"New" 2004 Subaru Outback 4cyl?

Messages
99
Location
North of Boston
Hey guys and gals! It's been awhile since last I was here, I went awhile without a car (subways, city living, etc) and now I'm coming into possession of a 2004 Outback wagon 4-cyl/5-speed with 120K. It's a one-owner car from the ski-regions of Vermont. I've spoken to the dealer, gave him the VIN and they said the owner was religious about everything that ever came up. They did a head gasket ($1400.00, was that one or both?)`, an AC compressor and belt, timing belt at 56K (why so soon?), other than that, they were religious about scheduled oil changes, maintenance and tune up intervals, all performed exactly according to the factory plan. He sees no clutch replacement and while I can make a clutch last a long time, when do clutches go in these and what would that cost? Any trouble areas I should anticipate? I have a sister that swears by these things, but from the look of some of the forums, they can have their troubles, too. The dealer went through the service history over the phone and said if I can get this car it's a definite "BUY" based on the service record and diligence of the owner. I figure the gas mileage is 20-27, not great, but with AWD, what can you do, right? Meanwhile, I've always been a Hyundai Elantra/Accent guy, since 1986 anyway, so this is a new adventure. I guess I'm just wondering what surprises are in store for me. Thanks one and all!
 
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Messages
748
Location
Northern Michigan
Head gaskets are that engine's Achilles heel...I would consider buying it if it had been done...which the dealer said it has. I'm not sure if the "revised" gaskets being used solve the problem permanently or if there's a chance the problem can reoccur. You have to wonder if Subaru finally fixed the problem since later models that were supposed to be OK are still reportedly having issues. I've considered a used Subaru in the past but shied away because of the head gasket failure issues.
 
Messages
26,156
Location
MA, Mittelfranken.de
They probably did the timing belt when the heads were off as it has to be removed. With new HG it should be good to go but they are not difficult on this engine. Check this car for rust especially on the rear quarters behind the wheel arch, this a common area. The clutch isn't difficult, it has no inherent problems but clutch life is dependent mostly on the driver. This is low mileage for this engine and it has a very durable drive train. These are great cars and if you need AWD they are unbeatable by anything in snow unless you have a Quattro which is about equal or a track vehicle. Subaru puts money where you don't see it, not on flashy little doodads and trinkets. Slash shields for the gas tank and filler neck so they don't get the salt spray and corrode, high quality brake lines fully encased on critical parts of the under body, some serious structural reenforcement where no one will ever see them just to name a few. You wont find a smoother running engine or another Japanese car built as well in its price class or even one that cost a lot more. Repair one after a crash and you will see exactly what i am talking about. From a mechanics standpoint there isn't much at all i don't like about a Subaru, they are at the top of my list for Japanese cars.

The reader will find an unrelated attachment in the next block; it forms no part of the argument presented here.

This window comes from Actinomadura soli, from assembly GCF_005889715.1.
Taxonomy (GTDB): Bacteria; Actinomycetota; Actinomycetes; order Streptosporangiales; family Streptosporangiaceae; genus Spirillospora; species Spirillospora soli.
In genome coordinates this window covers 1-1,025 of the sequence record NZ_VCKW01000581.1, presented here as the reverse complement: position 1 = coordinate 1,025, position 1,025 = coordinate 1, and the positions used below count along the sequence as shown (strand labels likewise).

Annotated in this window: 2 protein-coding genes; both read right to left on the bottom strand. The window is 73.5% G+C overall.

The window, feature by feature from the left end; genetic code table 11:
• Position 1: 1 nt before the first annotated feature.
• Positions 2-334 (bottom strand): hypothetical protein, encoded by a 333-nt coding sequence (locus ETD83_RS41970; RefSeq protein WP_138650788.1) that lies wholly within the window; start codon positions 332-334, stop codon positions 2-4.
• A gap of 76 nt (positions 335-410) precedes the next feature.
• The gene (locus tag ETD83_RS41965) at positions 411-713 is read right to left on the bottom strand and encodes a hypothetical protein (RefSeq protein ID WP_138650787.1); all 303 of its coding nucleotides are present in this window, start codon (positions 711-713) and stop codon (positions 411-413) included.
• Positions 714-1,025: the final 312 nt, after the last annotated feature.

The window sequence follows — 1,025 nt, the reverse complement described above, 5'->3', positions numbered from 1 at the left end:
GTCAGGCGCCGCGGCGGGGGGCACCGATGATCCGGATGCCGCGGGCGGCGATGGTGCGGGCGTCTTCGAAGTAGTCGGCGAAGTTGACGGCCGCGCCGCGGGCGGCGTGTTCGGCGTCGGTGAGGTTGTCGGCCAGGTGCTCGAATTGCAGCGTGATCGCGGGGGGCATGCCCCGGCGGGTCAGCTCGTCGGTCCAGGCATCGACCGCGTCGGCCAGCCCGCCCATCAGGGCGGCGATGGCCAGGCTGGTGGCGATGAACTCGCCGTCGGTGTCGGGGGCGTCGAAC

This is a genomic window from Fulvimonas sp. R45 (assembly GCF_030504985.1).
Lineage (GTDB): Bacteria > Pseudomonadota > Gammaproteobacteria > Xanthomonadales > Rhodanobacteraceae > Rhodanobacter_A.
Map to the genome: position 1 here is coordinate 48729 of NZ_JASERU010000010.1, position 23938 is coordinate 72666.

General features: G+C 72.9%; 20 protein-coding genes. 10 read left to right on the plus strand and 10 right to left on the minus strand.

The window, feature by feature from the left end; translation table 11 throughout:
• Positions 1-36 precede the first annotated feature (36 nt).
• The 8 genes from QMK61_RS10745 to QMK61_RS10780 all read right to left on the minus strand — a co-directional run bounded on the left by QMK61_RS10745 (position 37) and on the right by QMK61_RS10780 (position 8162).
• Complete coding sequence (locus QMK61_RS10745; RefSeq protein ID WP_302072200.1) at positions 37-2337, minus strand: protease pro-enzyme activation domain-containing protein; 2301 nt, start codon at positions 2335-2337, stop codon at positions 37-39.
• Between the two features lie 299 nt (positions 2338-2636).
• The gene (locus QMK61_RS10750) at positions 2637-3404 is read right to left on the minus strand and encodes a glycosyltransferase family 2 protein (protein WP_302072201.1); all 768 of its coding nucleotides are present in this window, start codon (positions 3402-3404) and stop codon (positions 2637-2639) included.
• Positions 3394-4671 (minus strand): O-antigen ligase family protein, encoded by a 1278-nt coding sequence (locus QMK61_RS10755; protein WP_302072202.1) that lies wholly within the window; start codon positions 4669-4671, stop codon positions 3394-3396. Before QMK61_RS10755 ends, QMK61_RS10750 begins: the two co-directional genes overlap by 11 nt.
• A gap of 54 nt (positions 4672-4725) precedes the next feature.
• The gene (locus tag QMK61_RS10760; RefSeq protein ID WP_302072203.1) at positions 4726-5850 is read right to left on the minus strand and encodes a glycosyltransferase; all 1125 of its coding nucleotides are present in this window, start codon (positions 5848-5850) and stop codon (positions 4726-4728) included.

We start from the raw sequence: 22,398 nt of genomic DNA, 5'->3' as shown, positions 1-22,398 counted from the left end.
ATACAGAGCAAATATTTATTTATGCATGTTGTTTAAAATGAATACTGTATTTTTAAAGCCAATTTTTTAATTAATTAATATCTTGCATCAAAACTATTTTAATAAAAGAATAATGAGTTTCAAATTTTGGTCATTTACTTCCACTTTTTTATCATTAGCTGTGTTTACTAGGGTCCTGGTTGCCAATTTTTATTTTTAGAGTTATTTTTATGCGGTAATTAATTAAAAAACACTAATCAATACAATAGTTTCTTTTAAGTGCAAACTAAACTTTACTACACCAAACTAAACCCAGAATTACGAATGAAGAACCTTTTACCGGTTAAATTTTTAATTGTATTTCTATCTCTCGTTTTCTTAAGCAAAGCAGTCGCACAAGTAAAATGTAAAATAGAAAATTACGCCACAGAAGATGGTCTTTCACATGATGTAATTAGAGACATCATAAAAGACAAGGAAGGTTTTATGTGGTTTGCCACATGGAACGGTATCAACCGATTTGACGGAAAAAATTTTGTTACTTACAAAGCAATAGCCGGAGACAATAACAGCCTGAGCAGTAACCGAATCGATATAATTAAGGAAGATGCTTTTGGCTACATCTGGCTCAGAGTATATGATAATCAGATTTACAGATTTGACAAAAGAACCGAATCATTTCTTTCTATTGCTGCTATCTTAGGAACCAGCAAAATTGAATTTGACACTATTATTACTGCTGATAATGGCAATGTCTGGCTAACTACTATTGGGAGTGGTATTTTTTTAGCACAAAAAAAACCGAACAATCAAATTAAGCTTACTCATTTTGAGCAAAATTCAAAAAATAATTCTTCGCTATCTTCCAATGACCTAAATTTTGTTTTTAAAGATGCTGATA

Messages
1,019
Location
Va
It's good that it was dealer serviced. Most likely they have been adding the coolant additive and keeping up with coolant changes.. If so you should be fine on hg's since its been done. I'd say $600-800 on a clutch. Any 5w-30 should be fine. Being in new england, 0w-30 in winter is a decent idea. Id throw a can of LM Motor Oil Saver in to keep the cam/main seals happy. Search on Subaru oil filter bypass specs and decide which filter you think is best for you. There's a great company called KartBoy, that makes Subaru stuff. Specifically, they make a shifter kit and bushings that will make your 5spd shifter not feel like a stick in a bucket of sand. Tires are tricky on awd. Circumference must be the same, so can't just replace a tire or two at a time. Oem used 16" wheels are cheaply found on legacygt.com or nasioc, so running dedicated winters is an option if you see really nasty weather. Join up over at legacygt.com to find out all the dirty little secrets...